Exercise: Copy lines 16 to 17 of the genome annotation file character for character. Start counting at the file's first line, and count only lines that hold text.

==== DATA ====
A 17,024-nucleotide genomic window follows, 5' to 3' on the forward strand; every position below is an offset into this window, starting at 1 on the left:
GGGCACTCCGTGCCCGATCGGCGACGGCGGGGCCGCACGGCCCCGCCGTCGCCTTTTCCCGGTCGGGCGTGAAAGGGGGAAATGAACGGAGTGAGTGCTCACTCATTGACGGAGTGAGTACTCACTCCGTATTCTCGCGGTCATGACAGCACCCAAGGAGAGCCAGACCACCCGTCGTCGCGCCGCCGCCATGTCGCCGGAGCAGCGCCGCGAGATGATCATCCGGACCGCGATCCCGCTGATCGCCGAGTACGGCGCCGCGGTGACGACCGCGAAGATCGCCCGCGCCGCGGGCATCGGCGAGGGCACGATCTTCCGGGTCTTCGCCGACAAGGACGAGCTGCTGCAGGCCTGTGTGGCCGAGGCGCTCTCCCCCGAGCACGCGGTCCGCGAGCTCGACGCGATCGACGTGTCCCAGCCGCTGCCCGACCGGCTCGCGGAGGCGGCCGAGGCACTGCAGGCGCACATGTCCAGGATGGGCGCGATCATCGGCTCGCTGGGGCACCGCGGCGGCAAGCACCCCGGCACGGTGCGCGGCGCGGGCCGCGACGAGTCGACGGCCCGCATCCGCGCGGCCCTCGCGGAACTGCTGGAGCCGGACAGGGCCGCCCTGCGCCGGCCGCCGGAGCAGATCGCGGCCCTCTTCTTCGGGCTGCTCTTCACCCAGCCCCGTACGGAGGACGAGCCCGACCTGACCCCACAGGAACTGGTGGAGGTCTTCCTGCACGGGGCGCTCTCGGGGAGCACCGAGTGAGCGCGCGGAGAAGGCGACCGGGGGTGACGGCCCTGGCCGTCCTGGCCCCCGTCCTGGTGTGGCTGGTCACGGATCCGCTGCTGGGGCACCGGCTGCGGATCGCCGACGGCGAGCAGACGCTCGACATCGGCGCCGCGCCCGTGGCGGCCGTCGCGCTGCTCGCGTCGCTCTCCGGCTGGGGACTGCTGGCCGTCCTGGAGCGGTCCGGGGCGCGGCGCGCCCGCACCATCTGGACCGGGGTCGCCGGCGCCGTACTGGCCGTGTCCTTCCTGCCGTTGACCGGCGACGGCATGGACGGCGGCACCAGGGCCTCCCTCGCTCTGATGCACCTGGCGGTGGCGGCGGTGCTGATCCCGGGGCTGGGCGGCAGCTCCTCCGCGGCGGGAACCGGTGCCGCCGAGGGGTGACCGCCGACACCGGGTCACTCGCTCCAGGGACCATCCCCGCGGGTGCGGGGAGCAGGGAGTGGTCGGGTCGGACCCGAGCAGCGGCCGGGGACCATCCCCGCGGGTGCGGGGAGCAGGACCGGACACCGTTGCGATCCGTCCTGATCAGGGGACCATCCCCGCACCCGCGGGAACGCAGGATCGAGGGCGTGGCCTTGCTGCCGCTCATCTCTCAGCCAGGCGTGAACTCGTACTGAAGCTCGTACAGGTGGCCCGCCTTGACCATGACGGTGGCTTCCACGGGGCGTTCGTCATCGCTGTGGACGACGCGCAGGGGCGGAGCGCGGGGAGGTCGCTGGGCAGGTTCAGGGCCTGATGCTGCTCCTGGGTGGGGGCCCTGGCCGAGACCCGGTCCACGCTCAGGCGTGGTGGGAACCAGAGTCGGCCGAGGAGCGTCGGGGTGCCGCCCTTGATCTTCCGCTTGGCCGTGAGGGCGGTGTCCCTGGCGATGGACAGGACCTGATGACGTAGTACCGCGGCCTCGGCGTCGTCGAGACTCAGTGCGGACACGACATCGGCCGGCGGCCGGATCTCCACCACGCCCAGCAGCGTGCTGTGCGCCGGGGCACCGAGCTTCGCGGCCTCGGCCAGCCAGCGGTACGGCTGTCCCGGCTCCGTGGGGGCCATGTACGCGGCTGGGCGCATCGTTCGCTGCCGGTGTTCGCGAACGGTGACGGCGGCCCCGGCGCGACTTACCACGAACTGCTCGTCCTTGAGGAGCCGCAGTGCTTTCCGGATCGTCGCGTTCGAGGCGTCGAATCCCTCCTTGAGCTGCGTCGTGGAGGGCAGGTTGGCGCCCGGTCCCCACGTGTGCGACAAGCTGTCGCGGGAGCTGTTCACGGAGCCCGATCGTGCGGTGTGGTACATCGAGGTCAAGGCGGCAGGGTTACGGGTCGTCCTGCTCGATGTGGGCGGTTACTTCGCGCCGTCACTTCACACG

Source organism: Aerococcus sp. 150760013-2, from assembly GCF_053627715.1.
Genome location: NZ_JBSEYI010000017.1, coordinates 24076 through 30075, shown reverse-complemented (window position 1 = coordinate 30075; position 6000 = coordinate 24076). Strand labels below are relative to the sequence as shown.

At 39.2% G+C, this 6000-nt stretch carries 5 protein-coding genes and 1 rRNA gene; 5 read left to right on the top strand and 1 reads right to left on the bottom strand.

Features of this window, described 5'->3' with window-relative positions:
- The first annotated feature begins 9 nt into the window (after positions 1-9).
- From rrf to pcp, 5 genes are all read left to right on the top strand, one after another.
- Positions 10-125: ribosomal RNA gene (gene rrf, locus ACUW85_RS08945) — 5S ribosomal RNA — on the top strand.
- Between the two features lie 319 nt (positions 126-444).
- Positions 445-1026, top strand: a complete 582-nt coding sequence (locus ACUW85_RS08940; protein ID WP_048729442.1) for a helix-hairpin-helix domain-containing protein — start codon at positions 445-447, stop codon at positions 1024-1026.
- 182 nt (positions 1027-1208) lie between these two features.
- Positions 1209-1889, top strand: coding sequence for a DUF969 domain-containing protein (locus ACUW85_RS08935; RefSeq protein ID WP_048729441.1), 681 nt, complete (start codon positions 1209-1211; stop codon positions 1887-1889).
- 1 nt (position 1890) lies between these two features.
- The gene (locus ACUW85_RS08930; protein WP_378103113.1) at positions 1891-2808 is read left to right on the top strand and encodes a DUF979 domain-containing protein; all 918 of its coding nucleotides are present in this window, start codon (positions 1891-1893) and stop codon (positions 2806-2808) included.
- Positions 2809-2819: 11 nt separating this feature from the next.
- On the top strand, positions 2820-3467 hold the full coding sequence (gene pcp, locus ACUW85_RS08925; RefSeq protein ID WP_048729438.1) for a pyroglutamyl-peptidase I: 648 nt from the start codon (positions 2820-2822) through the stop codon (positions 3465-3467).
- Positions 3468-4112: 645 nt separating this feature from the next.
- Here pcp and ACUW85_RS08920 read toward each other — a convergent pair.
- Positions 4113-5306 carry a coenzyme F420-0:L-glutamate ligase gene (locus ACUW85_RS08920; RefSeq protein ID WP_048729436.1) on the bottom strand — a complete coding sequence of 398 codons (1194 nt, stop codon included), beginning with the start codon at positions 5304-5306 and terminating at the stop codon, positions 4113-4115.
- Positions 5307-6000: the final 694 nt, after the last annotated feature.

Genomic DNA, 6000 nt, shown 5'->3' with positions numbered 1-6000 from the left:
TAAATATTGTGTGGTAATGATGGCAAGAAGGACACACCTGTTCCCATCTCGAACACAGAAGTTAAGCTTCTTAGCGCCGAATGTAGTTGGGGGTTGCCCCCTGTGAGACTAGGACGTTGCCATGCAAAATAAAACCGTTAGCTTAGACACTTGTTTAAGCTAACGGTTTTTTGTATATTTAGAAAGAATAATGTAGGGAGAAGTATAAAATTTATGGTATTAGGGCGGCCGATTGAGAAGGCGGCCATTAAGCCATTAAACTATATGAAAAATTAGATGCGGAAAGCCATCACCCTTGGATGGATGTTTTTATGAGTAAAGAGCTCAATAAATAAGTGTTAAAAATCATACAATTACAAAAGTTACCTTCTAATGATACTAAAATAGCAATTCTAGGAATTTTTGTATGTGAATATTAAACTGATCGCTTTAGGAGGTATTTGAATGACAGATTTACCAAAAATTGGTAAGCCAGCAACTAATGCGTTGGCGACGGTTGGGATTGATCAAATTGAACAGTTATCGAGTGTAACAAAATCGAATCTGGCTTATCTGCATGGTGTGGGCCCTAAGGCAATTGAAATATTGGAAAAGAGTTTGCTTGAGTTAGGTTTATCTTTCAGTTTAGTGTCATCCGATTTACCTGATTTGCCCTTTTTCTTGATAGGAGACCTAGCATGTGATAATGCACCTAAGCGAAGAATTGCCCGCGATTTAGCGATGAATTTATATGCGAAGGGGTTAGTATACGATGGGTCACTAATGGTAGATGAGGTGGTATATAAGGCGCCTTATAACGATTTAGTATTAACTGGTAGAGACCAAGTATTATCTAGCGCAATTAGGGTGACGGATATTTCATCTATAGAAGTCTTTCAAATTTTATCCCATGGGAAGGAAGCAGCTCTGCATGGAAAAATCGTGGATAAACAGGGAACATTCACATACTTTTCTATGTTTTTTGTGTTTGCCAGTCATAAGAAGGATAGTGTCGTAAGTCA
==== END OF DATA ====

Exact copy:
- Positions 2809-2819: 11 nt separating this feature from the next.
- On the top strand, positions 2820-3467 hold the full coding sequence (gene pcp, locus ACUW85_RS08925; RefSeq protein ID WP_048729438.1) for a pyroglutamyl-peptidase I: 648 nt from the start codon (positions 2820-2822) through the stop codon (positions 3465-3467).